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UK Pensions Regulator issues FSD against Nortel for £2.1bn deficit

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UK - The UK Pensions Regulator (TPR) has confirmed it has issued a Financial Support Direction (FSD) against 25 companies in the Nortel Group in Canada, the US, the UK and Europe, requiring them to provide support to the UK pension scheme to cover a £2.1bn (€2.5bn) deficit.

Nortel Networks UK (NNUK), the UK sponsor of the scheme, went into administration in January 2009, with several other Nortel entities around the world entering bankruptcy proceedings, including in the US and Canada.

However, while the pension shortfall relates to a UK scheme, TPR’s Determination Panel found that it would be “reasonable to impose the requirements of an FSD on the target companies” included in the FSD.

This is based on the fact that, from 1991, the Nortel Group operated increasingly as a single entity, and the distinction between corporate legal entities was largely ignored.

In addition, Nortel group companies derived benefit from NNUK’s research and development and sales and marketing activities, for which NNUK was not adequately compensated.

The Determination Panel said: “For some 12 years prior to 2002, the Nortel group benefited by paying little or no contributions to the scheme.

“The group also benefited from the controlling parent companies’ failure to adequately address the deficit from 2002 onward.”

It has therefore issued the FSD, which under UK pension law requires the 25 target companies to provide financial support of as much as £2.1bn - the shortfall on the section 75 buyout basis.

However, a warning notice issued by TPR to the Canadian and US insolvency proceedings earlier this year triggered complaints that the regulator had broken the “stay” on creditor claims.

This led to the Ontario Superior Court declaring the UK FSD process breaches the legal stay and ordered that any outcome of it would be null and void in the Canadian insolvency process. (See earlier IPE articles: TPR appeals Nortel ruling over FSD ‘misinterpretation’ and TPR pursues Nortel in Canada for £2.1bn pension fund bill)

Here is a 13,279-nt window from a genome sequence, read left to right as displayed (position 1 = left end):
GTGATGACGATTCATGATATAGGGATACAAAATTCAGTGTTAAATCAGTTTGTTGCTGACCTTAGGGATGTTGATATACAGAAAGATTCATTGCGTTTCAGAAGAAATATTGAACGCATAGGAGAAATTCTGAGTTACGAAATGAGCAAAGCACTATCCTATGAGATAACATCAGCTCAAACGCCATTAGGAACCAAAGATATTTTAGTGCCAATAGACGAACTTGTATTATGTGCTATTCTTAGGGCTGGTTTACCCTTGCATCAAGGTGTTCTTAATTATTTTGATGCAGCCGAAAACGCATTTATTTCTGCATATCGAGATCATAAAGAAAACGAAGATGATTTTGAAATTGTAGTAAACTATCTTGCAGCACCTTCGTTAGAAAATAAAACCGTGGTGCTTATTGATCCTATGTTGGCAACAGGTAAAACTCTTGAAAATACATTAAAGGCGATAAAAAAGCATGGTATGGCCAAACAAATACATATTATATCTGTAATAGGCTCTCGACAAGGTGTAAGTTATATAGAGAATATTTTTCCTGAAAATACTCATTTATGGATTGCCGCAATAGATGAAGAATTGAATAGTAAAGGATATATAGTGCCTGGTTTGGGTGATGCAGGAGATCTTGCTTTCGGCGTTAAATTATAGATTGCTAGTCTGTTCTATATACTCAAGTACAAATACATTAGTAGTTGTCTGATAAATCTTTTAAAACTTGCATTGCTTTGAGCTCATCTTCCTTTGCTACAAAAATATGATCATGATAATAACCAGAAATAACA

TPR subsequently lost an appeal against the ruling, while in the US it is still appealing a similar judgement in the US Bankruptcy Court of the District of Delaware, which made an order against the trustees and PPF declaring their participation in the regulator’s proceedings would breach the Chapter 11 stay.  

But June Mulroy, executive director for delivery at TPR, said: “The panel’s decision is obviously welcome.

“It makes clear that companies within the Nortel group benefited from both the activities of Nortel Networks UK - and from the failure by the controlling Canadian companies to allow the UK company to repair the sizeable pension deficit.”

She added that the FSD enabled the scheme to have a voice in the insolvency proceedings of the target companies.

“The FSD is a UK regulatory process and is not an attempt to enforce outside of the Canadian or US insolvency processes,” she said.

“It provides certainty over the size of the pension debt for the courts and those supervising the Nortel insolvencies.

“We will continue to strive for the best result for the 42,000 members of the Nortel Networks UK Pension Plan and limit calls on the Pension Protection Fund.” 

Jonathan Land, business recovery services partner at PricewaterhouseCoopers, who advised Nortel’s pension fund trustees throughout the two-year case, said: “TPR has made the right decision under the circumstances, particularly given the size of Nortel’s pension deficit.

“Following hot on the heels of its first contributions notice to Belgium-based Michel Van De Wiele, the regulator has sent a powerful sign that it is not afraid to pursue companies globally to protect the interests of UK pension scheme members.

“This is a clear message to international groups that they need to support UK pension schemes.”

 

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